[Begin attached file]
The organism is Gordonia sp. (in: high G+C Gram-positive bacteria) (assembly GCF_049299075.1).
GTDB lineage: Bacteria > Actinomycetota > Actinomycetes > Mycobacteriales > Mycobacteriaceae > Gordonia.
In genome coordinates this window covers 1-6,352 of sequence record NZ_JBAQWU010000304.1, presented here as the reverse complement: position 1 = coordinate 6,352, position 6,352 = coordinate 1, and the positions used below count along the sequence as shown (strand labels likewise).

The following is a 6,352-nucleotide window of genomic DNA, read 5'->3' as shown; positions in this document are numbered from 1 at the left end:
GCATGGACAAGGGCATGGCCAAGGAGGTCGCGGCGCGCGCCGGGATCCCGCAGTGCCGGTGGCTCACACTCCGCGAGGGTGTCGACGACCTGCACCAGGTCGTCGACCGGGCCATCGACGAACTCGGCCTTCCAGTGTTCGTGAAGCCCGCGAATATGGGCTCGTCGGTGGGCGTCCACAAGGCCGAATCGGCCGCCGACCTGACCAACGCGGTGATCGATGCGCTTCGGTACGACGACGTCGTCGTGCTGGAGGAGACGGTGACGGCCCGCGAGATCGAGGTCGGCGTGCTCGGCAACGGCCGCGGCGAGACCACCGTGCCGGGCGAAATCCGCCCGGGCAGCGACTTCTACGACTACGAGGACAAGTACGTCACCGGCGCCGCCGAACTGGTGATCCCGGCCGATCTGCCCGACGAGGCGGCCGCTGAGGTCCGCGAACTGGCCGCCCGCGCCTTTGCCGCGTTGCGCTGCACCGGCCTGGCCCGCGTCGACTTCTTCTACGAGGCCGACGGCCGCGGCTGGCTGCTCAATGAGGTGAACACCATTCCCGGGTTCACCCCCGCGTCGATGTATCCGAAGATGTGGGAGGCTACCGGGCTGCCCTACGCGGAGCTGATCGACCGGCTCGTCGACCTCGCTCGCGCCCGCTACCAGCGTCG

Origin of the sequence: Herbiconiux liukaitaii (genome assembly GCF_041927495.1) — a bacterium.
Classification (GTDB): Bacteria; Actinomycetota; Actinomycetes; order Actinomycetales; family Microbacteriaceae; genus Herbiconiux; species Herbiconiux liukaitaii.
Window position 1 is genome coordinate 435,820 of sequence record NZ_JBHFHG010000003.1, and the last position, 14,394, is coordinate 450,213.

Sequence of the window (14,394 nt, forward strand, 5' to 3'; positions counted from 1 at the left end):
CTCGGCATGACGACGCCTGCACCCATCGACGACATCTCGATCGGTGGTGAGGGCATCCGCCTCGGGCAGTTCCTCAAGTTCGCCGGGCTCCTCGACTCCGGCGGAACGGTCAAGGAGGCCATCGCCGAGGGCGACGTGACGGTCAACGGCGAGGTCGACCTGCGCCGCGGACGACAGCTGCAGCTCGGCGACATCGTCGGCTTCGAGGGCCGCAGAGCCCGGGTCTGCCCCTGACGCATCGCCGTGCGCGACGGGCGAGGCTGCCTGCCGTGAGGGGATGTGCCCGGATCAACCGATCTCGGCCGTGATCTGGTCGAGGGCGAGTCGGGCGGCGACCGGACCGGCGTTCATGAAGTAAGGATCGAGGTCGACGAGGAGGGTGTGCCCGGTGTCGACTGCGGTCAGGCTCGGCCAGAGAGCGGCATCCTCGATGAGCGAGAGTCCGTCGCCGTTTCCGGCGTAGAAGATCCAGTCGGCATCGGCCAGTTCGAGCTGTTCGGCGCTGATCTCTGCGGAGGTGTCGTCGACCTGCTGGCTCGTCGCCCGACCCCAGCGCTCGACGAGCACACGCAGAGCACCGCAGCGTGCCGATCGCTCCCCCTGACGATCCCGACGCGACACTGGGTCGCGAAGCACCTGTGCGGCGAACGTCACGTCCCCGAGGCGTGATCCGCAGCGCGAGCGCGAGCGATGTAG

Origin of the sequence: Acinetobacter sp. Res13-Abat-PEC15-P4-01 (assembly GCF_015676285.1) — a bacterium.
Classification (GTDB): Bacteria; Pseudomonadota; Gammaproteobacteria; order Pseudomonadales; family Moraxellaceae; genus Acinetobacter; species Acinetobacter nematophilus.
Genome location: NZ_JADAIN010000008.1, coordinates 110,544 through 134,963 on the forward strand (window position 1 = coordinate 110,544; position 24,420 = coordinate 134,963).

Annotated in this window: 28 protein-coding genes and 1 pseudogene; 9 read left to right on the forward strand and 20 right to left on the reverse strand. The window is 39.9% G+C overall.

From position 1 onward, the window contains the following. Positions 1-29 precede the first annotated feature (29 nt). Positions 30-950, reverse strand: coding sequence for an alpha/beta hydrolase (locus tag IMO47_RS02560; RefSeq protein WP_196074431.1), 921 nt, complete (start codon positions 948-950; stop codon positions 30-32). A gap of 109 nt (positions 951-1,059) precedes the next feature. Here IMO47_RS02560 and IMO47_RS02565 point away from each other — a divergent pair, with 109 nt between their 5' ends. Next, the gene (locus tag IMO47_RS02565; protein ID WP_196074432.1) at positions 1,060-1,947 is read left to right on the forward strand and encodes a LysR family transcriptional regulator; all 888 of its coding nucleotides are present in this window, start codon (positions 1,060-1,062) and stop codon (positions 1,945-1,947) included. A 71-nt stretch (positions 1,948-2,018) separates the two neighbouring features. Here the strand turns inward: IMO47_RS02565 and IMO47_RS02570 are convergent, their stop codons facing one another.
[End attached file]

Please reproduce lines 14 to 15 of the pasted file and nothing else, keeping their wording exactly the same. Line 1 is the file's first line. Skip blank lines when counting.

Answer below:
Annotated in this window: 28 protein-coding genes and 1 pseudogene; 9 read left to right on the forward strand and 20 right to left on the reverse strand. The window is 39.9% G+C overall.

From position 1 onward, the window contains the following. Positions 1-29 precede the first annotated feature (29 nt). Positions 30-950, reverse strand: coding sequence for an alpha/beta hydrolase (locus tag IMO47_RS02560; RefSeq protein WP_196074431.1), 921 nt, complete (start codon positions 948-950; stop codon positions 30-32). A gap of 109 nt (positions 951-1,059) precedes the next feature. Here IMO47_RS02560 and IMO47_RS02565 point away from each other — a divergent pair, with 109 nt between their 5' ends. Next, the gene (locus tag IMO47_RS02565; protein ID WP_196074432.1) at positions 1,060-1,947 is read left to right on the forward strand and encodes a LysR family transcriptional regulator; all 888 of its coding nucleotides are present in this window, start codon (positions 1,060-1,062) and stop codon (positions 1,945-1,947) included. A 71-nt stretch (positions 1,948-2,018) separates the two neighbouring features. Here the strand turns inward: IMO47_RS02565 and IMO47_RS02570 are convergent, their stop codons facing one another.